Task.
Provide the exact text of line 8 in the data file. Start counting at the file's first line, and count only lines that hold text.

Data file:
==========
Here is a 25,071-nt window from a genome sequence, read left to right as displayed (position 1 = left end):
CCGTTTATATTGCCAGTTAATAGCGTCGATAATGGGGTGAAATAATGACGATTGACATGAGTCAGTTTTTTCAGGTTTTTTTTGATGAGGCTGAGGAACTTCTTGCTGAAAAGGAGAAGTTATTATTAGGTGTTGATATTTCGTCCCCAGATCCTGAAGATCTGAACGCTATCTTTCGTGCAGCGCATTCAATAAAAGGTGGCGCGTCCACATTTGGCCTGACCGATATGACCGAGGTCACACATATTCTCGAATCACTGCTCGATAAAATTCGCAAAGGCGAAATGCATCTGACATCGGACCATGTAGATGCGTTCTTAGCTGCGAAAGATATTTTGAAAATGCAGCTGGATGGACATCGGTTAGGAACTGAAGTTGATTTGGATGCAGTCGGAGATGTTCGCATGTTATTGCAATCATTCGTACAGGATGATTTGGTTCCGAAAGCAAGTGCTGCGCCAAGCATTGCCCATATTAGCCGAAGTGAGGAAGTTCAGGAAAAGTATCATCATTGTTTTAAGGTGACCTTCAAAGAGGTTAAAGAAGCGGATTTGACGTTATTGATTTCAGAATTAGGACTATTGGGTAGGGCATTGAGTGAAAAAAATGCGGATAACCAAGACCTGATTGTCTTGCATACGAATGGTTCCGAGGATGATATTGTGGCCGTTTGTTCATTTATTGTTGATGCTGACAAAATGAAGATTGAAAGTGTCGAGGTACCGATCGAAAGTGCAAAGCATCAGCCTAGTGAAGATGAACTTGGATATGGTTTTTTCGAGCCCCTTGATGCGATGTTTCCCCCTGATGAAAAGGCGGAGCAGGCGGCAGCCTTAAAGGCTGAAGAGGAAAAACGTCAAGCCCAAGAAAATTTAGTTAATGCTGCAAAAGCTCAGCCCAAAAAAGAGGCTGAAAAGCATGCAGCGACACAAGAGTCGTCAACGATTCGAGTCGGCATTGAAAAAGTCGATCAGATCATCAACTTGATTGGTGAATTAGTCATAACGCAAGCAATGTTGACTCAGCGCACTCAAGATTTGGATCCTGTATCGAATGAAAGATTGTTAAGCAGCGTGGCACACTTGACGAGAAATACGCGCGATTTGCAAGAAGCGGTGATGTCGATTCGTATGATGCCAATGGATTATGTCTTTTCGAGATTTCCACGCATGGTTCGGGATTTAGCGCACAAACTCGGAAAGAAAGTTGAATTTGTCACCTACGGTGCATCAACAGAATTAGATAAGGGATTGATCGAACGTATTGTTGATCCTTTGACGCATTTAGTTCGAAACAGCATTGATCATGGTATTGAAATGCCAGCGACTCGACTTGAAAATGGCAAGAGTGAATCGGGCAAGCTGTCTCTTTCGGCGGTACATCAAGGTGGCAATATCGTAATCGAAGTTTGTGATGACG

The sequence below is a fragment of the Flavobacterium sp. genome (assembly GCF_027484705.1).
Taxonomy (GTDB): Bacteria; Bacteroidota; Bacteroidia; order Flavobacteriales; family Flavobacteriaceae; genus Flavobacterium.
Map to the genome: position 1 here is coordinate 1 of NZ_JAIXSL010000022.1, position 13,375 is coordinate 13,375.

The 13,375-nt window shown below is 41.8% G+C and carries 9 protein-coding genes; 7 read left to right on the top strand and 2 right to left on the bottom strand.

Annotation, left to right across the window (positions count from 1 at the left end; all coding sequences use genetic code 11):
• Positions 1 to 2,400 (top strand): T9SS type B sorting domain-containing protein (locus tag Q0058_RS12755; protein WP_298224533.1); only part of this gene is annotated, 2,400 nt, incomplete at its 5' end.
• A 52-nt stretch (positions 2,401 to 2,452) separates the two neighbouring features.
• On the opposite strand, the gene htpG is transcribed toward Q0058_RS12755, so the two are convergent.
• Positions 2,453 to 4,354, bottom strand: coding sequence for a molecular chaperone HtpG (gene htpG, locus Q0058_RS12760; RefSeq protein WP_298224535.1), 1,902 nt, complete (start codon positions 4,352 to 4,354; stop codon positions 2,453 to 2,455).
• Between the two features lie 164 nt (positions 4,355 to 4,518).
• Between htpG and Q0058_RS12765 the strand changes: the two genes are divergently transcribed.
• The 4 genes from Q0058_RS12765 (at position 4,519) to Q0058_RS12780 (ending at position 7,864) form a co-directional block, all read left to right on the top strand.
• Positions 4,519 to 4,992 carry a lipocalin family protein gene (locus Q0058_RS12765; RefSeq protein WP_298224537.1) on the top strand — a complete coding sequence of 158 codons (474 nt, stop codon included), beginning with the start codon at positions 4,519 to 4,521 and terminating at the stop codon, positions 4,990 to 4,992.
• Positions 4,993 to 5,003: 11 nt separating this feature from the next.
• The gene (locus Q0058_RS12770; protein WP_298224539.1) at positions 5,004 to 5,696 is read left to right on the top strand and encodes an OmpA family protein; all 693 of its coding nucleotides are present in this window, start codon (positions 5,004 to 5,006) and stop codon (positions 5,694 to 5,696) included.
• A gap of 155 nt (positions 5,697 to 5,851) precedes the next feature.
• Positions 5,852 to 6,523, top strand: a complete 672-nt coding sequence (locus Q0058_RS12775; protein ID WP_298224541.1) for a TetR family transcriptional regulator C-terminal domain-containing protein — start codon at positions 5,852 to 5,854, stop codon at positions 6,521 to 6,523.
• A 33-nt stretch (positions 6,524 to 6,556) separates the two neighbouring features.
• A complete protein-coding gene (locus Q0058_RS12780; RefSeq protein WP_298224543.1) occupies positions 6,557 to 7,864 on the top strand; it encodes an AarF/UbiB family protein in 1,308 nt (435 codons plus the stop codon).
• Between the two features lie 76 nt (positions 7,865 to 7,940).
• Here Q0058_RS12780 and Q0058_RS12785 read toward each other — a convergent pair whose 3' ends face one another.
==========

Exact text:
• Positions 1 to 2,400 (top strand): T9SS type B sorting domain-containing protein (locus tag Q0058_RS12755; protein WP_298224533.1); only part of this gene is annotated, 2,400 nt, incomplete at its 5' end.